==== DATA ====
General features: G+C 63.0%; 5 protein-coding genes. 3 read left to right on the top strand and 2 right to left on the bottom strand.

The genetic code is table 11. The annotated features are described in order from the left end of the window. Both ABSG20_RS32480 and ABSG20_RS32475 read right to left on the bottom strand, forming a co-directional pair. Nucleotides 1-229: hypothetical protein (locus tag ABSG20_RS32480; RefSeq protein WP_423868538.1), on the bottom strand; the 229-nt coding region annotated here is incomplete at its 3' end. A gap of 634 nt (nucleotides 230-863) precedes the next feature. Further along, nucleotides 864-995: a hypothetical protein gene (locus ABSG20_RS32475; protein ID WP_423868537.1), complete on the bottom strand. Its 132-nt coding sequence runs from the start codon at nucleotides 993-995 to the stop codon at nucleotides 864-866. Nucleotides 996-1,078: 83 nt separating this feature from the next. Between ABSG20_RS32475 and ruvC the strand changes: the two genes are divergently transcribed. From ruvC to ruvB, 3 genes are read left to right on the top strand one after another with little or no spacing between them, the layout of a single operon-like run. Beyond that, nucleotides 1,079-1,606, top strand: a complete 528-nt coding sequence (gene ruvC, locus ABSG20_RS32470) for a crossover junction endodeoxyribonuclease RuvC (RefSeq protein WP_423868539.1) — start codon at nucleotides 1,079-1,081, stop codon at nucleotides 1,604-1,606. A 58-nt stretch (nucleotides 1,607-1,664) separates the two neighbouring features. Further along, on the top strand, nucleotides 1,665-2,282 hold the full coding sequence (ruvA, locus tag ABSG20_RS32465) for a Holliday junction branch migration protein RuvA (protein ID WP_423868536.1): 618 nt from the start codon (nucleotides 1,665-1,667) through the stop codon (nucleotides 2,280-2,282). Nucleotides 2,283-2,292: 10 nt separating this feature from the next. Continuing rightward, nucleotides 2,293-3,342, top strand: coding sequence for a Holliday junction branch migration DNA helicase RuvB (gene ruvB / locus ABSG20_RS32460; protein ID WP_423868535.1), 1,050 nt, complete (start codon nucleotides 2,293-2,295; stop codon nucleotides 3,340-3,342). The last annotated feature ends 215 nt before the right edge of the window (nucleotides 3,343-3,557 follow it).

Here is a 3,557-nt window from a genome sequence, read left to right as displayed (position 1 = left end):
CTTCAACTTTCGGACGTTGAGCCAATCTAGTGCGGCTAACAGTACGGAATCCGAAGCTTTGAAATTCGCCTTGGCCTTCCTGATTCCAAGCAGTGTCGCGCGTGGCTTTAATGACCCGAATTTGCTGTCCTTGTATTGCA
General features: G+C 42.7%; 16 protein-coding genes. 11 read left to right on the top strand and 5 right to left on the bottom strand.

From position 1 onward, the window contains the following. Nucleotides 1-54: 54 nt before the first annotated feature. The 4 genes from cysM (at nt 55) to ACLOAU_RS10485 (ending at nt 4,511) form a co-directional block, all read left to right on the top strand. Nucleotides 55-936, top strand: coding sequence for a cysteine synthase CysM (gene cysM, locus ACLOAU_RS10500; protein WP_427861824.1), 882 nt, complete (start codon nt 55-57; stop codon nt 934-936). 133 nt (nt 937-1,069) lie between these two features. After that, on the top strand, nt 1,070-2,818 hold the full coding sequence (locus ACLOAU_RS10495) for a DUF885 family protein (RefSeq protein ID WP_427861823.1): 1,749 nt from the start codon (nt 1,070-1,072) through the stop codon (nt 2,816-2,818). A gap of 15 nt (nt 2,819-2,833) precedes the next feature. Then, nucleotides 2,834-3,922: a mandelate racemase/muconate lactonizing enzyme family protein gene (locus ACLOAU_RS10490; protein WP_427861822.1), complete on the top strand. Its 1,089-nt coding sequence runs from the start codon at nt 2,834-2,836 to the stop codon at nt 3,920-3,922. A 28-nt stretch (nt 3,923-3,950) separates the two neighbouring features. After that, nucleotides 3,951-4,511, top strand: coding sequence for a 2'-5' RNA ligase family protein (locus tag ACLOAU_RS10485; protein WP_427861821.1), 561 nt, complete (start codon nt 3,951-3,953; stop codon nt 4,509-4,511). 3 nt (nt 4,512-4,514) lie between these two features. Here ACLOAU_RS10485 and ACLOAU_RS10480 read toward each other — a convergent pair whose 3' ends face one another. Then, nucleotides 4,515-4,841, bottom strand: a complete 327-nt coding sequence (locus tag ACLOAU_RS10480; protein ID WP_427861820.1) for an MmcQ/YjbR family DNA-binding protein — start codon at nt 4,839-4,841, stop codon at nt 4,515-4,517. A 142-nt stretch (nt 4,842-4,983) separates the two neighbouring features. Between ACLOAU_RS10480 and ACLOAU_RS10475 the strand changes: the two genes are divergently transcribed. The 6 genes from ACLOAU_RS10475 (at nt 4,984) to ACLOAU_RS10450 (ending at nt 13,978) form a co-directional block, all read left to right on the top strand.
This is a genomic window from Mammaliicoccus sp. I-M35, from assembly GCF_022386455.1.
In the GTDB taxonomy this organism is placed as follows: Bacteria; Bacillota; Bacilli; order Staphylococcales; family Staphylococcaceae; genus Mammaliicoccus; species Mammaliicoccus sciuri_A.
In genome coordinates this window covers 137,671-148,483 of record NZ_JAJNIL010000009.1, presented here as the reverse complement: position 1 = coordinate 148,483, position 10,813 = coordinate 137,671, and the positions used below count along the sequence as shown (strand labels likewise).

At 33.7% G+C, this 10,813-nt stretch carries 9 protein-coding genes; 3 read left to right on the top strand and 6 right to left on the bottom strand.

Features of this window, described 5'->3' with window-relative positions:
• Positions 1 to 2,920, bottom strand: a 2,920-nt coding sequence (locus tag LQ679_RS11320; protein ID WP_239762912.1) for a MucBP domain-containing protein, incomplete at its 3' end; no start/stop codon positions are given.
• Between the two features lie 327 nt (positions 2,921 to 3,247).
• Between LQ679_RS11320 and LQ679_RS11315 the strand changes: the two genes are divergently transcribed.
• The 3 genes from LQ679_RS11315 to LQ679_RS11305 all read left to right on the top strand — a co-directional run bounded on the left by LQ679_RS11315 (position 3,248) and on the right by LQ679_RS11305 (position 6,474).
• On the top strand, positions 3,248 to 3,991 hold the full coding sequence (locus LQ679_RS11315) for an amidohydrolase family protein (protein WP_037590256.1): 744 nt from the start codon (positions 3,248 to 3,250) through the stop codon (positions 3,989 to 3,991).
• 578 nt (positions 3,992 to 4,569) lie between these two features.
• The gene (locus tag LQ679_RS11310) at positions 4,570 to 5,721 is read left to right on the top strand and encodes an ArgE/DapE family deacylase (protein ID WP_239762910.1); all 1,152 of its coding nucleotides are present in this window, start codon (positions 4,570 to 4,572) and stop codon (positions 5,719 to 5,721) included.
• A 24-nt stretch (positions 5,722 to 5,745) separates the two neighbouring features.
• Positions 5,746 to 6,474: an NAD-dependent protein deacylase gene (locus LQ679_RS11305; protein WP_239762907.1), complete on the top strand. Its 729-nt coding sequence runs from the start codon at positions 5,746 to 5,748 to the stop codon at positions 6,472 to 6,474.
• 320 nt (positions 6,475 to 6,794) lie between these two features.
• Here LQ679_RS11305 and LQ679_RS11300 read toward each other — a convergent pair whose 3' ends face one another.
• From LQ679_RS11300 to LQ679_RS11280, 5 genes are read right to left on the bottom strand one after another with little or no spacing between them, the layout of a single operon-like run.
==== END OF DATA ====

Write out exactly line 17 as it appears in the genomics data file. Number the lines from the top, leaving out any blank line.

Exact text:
• 578 nt (positions 3,992 to 4,569) lie between these two features.